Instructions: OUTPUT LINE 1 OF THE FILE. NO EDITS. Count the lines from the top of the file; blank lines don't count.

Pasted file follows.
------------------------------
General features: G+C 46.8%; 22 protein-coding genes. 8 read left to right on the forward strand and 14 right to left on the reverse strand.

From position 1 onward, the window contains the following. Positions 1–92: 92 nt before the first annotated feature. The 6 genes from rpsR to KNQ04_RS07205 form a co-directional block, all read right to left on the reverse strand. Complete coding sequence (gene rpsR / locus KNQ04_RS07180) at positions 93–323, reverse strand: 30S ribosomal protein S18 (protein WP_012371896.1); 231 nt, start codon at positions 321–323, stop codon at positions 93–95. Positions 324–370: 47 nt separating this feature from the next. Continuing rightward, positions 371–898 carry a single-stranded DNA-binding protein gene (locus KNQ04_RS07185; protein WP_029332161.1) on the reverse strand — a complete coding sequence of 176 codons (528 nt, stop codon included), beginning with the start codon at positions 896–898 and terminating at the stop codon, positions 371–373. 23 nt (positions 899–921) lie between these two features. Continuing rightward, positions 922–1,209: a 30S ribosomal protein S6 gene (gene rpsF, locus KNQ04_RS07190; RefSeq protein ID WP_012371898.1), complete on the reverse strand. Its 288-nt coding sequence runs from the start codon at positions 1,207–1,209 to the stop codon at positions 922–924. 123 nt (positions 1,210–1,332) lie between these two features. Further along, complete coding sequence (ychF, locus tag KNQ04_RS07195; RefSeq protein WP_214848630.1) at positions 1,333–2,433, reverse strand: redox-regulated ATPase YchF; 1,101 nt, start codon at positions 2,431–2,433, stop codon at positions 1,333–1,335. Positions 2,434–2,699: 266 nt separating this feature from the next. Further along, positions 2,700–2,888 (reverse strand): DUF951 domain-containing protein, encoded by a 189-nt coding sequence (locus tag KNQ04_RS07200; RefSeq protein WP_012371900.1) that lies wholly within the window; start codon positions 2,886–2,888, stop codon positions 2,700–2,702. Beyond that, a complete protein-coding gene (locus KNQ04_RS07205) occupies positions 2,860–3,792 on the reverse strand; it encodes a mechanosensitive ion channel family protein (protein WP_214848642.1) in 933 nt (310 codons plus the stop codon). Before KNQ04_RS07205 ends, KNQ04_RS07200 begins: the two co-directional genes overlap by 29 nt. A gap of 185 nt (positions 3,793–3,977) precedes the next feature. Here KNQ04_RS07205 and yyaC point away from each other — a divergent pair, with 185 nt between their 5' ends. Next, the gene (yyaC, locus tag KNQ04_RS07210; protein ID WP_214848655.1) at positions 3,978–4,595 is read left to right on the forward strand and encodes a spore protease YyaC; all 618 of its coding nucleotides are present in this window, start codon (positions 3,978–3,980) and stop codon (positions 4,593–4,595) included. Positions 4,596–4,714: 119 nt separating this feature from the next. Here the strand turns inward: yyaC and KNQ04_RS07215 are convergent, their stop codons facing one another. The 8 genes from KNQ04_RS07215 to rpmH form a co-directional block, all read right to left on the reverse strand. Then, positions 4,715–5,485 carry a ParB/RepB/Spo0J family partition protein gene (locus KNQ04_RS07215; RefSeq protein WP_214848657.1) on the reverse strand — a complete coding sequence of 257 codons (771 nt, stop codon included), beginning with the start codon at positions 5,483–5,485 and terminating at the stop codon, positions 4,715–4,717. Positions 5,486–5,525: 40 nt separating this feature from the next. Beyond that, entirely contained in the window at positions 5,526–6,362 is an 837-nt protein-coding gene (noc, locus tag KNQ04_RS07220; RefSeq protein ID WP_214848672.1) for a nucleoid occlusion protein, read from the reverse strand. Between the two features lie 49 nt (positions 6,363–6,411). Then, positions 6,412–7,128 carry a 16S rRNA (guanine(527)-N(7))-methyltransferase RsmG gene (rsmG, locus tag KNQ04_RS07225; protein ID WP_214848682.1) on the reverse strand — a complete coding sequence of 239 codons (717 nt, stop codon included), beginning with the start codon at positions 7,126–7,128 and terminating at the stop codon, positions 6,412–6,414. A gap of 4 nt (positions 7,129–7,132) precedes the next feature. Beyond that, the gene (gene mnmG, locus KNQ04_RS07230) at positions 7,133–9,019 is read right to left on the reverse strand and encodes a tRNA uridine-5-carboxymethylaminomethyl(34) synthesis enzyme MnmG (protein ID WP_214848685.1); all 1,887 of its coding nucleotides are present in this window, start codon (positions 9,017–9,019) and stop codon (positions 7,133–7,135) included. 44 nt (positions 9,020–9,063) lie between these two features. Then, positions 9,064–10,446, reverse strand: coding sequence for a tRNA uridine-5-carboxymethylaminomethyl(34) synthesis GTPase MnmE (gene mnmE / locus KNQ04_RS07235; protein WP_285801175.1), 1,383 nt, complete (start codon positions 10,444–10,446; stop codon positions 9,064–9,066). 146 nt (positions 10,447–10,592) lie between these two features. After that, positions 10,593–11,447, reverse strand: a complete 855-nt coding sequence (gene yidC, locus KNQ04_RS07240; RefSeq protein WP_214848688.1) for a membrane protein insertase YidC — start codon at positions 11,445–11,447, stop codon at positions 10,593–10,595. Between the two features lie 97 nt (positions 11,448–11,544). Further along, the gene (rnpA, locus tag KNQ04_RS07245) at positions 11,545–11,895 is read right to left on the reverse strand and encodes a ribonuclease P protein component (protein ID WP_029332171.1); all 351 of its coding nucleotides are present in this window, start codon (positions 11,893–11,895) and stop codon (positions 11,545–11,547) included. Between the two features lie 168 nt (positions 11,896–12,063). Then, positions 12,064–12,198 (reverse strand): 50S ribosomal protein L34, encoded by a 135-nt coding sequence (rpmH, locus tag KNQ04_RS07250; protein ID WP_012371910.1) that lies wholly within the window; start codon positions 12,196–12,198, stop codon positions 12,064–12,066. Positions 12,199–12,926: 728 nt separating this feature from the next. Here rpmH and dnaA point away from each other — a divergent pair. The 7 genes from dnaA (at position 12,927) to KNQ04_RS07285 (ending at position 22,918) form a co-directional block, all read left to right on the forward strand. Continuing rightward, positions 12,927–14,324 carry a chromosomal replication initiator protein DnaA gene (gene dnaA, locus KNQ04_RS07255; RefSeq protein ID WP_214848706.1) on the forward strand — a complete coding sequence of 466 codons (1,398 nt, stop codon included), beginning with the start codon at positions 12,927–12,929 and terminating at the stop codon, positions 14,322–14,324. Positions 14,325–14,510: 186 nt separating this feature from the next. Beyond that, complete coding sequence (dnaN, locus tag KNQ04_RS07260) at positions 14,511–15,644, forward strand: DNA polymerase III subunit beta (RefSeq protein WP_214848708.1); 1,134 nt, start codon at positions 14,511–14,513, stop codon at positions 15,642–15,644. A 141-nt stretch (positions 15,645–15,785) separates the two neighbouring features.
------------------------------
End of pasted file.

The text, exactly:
General features: G+C 46.8%; 22 protein-coding genes. 8 read left to right on the forward strand and 14 right to left on the reverse strand.